Rwanda’s trade deficit grows by 2.60 percent in the month of February

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Rwanda’s trade deficit grows by 2.60 percent in the month of February

The country’s trade deficit continued to expand in the month of February growing by 2.60 percent compared to the previous month growing to US$ 107.14 million and 13.92 percent compared to February 2015.

Statistics from National Institute of Statics of Rwanda-NISR show that domestic exports values declined by 7.39 percent on a monthly basis to U$ 27.53 million and 14.49 percent year on year in February 2015 lowering country’s forex exchange.

The statistics body says that most exported goods included other black tea (fermented) and other partly fermented tea, other unwrought gold (incl. gold plated with platinum) – non-monetary, Niobium, vanadium ores, tantalum and concentrates, Coffee, not roasted, Not decaffeinated.

The imports value on the other increased  by 3.35 percent to US$ 149.19 million when compared to January 2016 and  by 9.04 percent on annual basis compared to February 2015, thus creating  a widening gap between export-import difference.

Imports in the month of February included; Machinery for filling, closing, sealing, or labelling bottles, cans, Telephones for cellular networks or for other wireless and  Other Portland cement.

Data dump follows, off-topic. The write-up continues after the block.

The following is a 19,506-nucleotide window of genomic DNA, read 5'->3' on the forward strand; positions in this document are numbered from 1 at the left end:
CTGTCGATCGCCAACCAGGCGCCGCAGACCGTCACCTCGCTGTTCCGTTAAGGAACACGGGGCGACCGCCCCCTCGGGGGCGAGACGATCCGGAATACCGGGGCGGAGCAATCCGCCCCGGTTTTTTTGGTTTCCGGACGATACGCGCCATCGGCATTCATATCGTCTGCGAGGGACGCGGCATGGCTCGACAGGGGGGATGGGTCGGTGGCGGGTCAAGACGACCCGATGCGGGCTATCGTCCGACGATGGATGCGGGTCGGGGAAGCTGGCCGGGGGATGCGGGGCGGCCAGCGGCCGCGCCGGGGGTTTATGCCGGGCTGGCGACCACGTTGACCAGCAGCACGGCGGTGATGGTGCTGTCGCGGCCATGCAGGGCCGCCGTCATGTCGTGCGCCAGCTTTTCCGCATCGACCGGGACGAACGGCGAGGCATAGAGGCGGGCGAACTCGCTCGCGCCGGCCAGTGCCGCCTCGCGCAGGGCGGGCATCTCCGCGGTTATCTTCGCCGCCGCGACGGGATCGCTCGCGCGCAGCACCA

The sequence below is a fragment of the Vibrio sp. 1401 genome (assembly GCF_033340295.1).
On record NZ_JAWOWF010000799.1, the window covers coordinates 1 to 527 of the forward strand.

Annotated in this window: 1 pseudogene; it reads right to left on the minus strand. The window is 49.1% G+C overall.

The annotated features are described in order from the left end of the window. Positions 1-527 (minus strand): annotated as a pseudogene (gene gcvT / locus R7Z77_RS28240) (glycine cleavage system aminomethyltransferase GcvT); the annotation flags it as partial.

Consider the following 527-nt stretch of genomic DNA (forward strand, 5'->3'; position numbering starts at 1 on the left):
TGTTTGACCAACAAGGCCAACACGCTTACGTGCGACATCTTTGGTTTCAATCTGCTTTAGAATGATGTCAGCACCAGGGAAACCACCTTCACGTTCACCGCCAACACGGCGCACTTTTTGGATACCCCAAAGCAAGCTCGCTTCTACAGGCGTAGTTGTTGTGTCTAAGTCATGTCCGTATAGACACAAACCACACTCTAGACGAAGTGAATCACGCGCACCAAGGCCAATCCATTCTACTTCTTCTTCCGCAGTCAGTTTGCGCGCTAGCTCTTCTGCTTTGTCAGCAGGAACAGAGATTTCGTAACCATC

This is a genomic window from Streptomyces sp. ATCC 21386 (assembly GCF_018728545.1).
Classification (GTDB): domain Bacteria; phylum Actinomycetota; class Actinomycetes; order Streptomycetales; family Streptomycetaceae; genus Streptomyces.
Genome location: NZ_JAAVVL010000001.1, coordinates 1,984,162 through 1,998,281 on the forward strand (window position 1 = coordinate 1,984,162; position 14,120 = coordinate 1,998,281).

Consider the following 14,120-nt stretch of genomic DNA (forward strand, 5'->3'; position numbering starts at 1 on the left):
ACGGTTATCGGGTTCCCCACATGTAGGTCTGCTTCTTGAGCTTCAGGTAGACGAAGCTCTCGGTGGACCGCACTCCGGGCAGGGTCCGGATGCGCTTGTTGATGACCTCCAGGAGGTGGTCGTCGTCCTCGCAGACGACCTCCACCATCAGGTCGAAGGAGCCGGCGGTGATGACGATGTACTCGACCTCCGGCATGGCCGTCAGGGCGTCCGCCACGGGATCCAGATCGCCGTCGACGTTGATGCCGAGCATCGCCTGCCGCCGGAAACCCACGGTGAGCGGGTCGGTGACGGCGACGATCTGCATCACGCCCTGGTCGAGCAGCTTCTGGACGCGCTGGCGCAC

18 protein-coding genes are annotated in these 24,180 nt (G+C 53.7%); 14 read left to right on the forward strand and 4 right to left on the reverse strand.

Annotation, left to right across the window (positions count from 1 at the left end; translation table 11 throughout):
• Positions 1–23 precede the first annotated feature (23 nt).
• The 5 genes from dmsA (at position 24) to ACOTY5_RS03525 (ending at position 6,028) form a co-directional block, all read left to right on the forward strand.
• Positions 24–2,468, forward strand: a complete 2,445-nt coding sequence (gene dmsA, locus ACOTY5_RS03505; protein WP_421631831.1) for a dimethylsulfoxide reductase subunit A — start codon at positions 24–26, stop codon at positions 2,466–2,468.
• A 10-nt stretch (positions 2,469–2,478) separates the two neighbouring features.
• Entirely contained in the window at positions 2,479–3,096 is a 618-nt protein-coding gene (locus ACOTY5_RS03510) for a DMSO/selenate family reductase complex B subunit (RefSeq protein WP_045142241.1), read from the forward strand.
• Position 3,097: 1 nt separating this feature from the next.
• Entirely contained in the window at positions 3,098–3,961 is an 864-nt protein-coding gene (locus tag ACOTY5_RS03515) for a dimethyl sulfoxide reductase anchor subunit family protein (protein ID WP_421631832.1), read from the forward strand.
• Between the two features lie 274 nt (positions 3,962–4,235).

“The re-exports were valued at US$ 14.53 million and included Motor Spirit (gasoline) premium, Gas oil (automotive, light, and amber for high speed engines) Vegetable fats and oils and their fractions, broken rice,” the report read.

The country is still struggling with a widening trade deficit that hurts its Growth Domestic Product-GDP leaving it with no option but spend at least U$3 against in imports U$ 1 dollar in receives in exports.

‘We have put strategies to address this challenge and we expect the deficit to decline,” Said Emmanuel Hategeka, Permanent Secretary in the Ministry of Trade and industry while commenting on the made in Rwanda strategy.

According to the strategy, the country will be able to reduce on the import bill by promoting the production as well as consumption of locally made goods which has also taken momentum.

 

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About the author

Olive Ndaka is the Junior Editor for RwandaEye. An investor and young entrepreneur, she is a quick learner and has contributed many articles for RwandaEye in Kinyarwanda.

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